A hundred years from now, when cultural historians and literature professors look back on the games we’ve played for the last 30+ years, they will see a renaissance age of Fairy Tales. They will study a deep catalog of storytelling games filled with heroes and supernatural helpers, anthropomorphic animals, magic potions, healing fruit and epic sojourns. Tales of fate, souls redeemed, loved ones lost and found. Nature as leitmotif. Wise trees, restorative stones, and guiding wind. The stuff of fairy tales.
The Legend of Zelda, The Elder Scrolls, Dragon Quest, Mass Effect, Fable, despite their obvious differences, all exist within the "Perilous Realm” described by J.R.R. Tolkien in his essay On Fairy-Stories:
Fairy-story as “stories about fairies” …is too narrow. Faerie contains many things besides elves and fays, and besides dwarfs, witches, trolls, giants, or dragons: it holds the seas, the sun, the moon, the sky, and the earth, and all things that are in it: tree and bird, water and stone, wine and bread, and ourselves, mortal men, when we are enchanted. The definition of a fairy-story - what it is, or what it should be - does not, then, depend on any definition or historical account of elf or fairy, but upon the nature of Faërie: the Perilous Realm itself, and the air that blows in that country.
Like the video games we play, “fairy tale” is fraught with misconceptions, perceived by many as mindless frivolity aimed at children and adolescents. But we should know better. Like Grimm’s Fairy Tales (actual title: Children’s and Household Tales), our wildly imaginative games are accessible by children, but they also function on a deeper level where adults may unpack metaphorical connections to themes that challenge and captivate us, no matter our age. The melancholy, for example, that casts its shadow over the apparently childlike world of Wind Waker may not be apparent to children, but it’s there if you’re mature enough to see it.
When those curious academics look back at our fairy tale games, I believe they will recognize Ni no Kuni as a significant achievement. Few games have captured the once-upon-a-time magic and fanciful spirit of fairy tale so completely. Menacing darkness - a mother’s death, an abandoned child, and an evil spirit bent on destroying him - underlies a bright enchanted universe of eccentric fairies, cat-kings, and cow-queens. A boy overcomes his fears. A perilous journey is undertaken.
Of course, as with most fairy tales, there’s little new here, but novelty plays almost no role in such stories. Familiarity is a pivotal dimension of fairy tale because it is in the act of telling and re-telling that we dig into these apparently simple tales and derive meaning. In Ni no Kuni the infusion of Studio Ghibli style is notable because it distinguishes the game from the avalanche of teen-angst anime that has dominated JRPGs for so long. But in the end Ni no Kuni rings bells we’ve rung many times before, built with blueprints borrowed from Dragon Quest, Pokémon, and Spirited Away.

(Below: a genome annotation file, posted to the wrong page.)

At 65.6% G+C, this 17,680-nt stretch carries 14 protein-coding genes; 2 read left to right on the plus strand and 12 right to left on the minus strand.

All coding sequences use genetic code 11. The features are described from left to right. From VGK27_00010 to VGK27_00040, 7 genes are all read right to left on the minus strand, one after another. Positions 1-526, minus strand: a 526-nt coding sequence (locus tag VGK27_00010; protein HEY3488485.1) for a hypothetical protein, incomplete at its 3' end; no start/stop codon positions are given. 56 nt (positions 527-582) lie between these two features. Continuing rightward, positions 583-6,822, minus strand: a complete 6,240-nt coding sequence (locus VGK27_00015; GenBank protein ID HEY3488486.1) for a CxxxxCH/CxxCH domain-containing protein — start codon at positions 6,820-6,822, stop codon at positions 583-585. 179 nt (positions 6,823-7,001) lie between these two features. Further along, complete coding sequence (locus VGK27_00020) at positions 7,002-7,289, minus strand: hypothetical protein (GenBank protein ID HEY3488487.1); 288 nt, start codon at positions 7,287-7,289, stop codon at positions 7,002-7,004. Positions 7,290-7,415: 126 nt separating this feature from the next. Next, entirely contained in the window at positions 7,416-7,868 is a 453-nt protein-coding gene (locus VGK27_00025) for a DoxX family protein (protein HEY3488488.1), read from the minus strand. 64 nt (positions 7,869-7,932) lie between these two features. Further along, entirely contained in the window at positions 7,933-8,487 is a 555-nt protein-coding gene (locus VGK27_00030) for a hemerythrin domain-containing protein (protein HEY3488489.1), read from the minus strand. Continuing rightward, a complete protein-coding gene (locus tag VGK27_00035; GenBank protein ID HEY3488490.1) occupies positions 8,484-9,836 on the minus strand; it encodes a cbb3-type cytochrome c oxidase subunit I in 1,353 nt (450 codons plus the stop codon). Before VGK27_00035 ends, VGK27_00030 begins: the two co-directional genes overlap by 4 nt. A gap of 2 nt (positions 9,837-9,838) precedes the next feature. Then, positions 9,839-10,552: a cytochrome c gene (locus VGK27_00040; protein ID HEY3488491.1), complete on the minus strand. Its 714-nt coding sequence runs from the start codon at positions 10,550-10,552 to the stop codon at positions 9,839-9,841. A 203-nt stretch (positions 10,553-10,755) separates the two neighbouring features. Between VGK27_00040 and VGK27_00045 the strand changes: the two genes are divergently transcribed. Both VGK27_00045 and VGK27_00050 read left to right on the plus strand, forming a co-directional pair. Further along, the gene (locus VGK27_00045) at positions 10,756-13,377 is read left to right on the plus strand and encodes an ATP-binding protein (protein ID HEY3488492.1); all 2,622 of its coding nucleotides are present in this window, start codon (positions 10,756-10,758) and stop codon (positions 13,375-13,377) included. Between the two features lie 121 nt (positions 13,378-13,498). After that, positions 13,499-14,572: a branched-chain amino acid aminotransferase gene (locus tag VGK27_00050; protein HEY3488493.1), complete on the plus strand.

So, if Ni no Kuni is so familiar, why does it feel so irresistibly fresh? Why does it captivate my imagination so thoroughly? Why does it linger in my thoughts, and why, as I near the end, do I feel a genuine foreboding that this intoxicating journey with friends will also soon end?
I believe it has something to do with Tolkien’s notion of the Perilous Realm and “the air that blows in that country.” Ni no Kuni situates the player similarly to our position reading or hearing fairy fales like The Frog King or The White Snake. These stories aren’t about kissing frogs or talking animals. They’re about enduring values like patience, devotion, and abiding love. The designers of Ni no Kuni know what the Brothers Grimm understood about persuasive storytelling. A good storyteller allows his most cogent themes to drift serenely in Tolkien’s “air that blows in that country.”
Oliver searches for his mother in a land of fairies and monsters, enveloped by game design elements (collecting stamps, leveling up familiars, etc.) that quietly reinforce the game’s central values. He heals broken hearts and helps lost souls find their spiritual middle way. These are presented as apparently extraneous “sidequests,” gameplay padding to fill the 40+ hours that post-Final Fantasy JRPGs are expected to provide.
But like the servant in the Grimm’s The White Snake (and many other faithful fairy tale heroes), Oliver’s simple tasks - small missions he accepts from townspeople or minor characters - are the ones that define him. Grimm’s servant discovers what Oliver also learns: the big quest and the many little tasks are all part of a single overarching journey of sacrifice and self-discovery. In both stories the little things matter, but the reader/player may not realize that truth until the end.
Sometimes we try too hard to squeeze video games into the kinds of meaning we derive from books and movies. Think Cinderella and her stepsisters and those shoes. Maybe we're looking at games like Ni no Kuni the wrong way. Perhaps the fundamental structure of most games makes their narratives more akin to fairy tales than Hollywood pics. Given the enduring nature of fairy tales and their marvelous capacity to reach the elusive "children of all ages" demographic, maybe that's a good thing.